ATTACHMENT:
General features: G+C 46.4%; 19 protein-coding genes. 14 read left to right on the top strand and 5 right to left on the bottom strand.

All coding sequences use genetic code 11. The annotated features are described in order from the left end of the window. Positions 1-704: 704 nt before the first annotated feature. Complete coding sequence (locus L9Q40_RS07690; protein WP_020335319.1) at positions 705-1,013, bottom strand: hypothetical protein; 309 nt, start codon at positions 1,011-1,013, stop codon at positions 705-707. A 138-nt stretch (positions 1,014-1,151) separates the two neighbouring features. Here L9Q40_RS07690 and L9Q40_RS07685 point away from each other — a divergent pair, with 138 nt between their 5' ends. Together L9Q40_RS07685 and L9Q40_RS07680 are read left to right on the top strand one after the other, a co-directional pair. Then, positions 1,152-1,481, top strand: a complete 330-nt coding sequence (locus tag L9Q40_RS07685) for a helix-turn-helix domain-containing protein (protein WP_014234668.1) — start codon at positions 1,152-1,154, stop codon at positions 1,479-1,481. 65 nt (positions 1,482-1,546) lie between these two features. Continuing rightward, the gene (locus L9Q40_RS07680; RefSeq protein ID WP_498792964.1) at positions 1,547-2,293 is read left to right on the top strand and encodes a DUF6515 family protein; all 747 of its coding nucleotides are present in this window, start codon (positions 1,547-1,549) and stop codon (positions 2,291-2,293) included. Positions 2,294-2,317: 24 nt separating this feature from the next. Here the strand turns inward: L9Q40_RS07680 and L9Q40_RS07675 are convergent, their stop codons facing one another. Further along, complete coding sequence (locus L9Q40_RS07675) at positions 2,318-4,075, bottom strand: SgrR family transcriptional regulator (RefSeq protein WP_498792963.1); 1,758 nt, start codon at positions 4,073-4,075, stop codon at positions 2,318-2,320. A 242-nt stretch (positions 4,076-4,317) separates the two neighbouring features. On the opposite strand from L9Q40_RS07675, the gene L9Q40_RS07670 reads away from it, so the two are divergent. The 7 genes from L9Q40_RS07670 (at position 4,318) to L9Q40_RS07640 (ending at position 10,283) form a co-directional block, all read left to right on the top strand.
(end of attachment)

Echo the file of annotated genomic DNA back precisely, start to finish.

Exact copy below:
General features: G+C 46.4%; 19 protein-coding genes. 14 read left to right on the top strand and 5 right to left on the bottom strand.

All coding sequences use genetic code 11. The annotated features are described in order from the left end of the window. Positions 1-704: 704 nt before the first annotated feature. Complete coding sequence (locus L9Q40_RS07690; protein WP_020335319.1) at positions 705-1,013, bottom strand: hypothetical protein; 309 nt, start codon at positions 1,011-1,013, stop codon at positions 705-707. A 138-nt stretch (positions 1,014-1,151) separates the two neighbouring features. Here L9Q40_RS07690 and L9Q40_RS07685 point away from each other — a divergent pair, with 138 nt between their 5' ends. Together L9Q40_RS07685 and L9Q40_RS07680 are read left to right on the top strand one after the other, a co-directional pair. Then, positions 1,152-1,481, top strand: a complete 330-nt coding sequence (locus tag L9Q40_RS07685) for a helix-turn-helix domain-containing protein (protein WP_014234668.1) — start codon at positions 1,152-1,154, stop codon at positions 1,479-1,481. 65 nt (positions 1,482-1,546) lie between these two features. Continuing rightward, the gene (locus L9Q40_RS07680; RefSeq protein ID WP_498792964.1) at positions 1,547-2,293 is read left to right on the top strand and encodes a DUF6515 family protein; all 747 of its coding nucleotides are present in this window, start codon (positions 1,547-1,549) and stop codon (positions 2,291-2,293) included. Positions 2,294-2,317: 24 nt separating this feature from the next. Here the strand turns inward: L9Q40_RS07680 and L9Q40_RS07675 are convergent, their stop codons facing one another. Further along, complete coding sequence (locus L9Q40_RS07675) at positions 2,318-4,075, bottom strand: SgrR family transcriptional regulator (RefSeq protein WP_498792963.1); 1,758 nt, start codon at positions 4,073-4,075, stop codon at positions 2,318-2,320. A 242-nt stretch (positions 4,076-4,317) separates the two neighbouring features. On the opposite strand from L9Q40_RS07675, the gene L9Q40_RS07670 reads away from it, so the two are divergent. The 7 genes from L9Q40_RS07670 (at position 4,318) to L9Q40_RS07640 (ending at position 10,283) form a co-directional block, all read left to right on the top strand.